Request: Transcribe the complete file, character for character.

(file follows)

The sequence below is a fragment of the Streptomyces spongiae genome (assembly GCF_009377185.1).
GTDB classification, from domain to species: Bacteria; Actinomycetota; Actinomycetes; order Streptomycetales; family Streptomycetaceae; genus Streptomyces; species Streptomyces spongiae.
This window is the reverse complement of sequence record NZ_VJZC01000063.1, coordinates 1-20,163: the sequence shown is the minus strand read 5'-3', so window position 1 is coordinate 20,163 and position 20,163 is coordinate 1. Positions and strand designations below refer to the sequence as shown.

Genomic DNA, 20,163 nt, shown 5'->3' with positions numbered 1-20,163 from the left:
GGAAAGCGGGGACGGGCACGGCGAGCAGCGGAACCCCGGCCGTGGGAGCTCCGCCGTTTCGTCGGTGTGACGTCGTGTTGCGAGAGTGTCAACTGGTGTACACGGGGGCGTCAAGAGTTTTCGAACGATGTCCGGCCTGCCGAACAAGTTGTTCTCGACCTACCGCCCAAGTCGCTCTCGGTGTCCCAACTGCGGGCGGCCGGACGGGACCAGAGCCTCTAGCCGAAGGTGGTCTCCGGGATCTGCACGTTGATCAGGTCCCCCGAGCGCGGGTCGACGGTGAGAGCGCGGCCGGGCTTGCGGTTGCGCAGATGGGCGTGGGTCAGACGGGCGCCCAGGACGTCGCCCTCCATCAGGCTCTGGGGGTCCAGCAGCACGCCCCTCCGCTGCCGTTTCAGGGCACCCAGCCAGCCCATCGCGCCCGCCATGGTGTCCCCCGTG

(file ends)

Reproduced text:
The sequence below is a fragment of the Streptomyces spongiae genome (assembly GCF_009377185.1).
GTDB classification, from domain to species: Bacteria; Actinomycetota; Actinomycetes; order Streptomycetales; family Streptomycetaceae; genus Streptomyces; species Streptomyces spongiae.
This window is the reverse complement of sequence record NZ_VJZC01000063.1, coordinates 1-20,163: the sequence shown is the minus strand read 5'-3', so window position 1 is coordinate 20,163 and position 20,163 is coordinate 1. Positions and strand designations below refer to the sequence as shown.

Genomic DNA, 20,163 nt, shown 5'->3' with positions numbered 1-20,163 from the left:
GGAAAGCGGGGACGGGCACGGCGAGCAGCGGAACCCCGGCCGTGGGAGCTCCGCCGTTTCGTCGGTGTGACGTCGTGTTGCGAGAGTGTCAACTGGTGTACACGGGGGCGTCAAGAGTTTTCGAACGATGTCCGGCCTGCCGAACAAGTTGTTCTCGACCTACCGCCCAAGTCGCTCTCGGTGTCCCAACTGCGGGCGGCCGGACGGGACCAGAGCCTCTAGCCGAAGGTGGTCTCCGGGATCTGCACGTTGATCAGGTCCCCCGAGCGCGGGTCGACGGTGAGAGCGCGGCCGGGCTTGCGGTTGCGCAGATGGGCGTGGGTCAGACGGGCGCCCAGGACGTCGCCCTCCATCAGGCTCTGGGGGTCCAGCAGCACGCCCCTCCGCTGCCGTTTCAGGGCACCCAGCCAGCCCATCGCGCCCGCCATGGTGTCCCCCGTG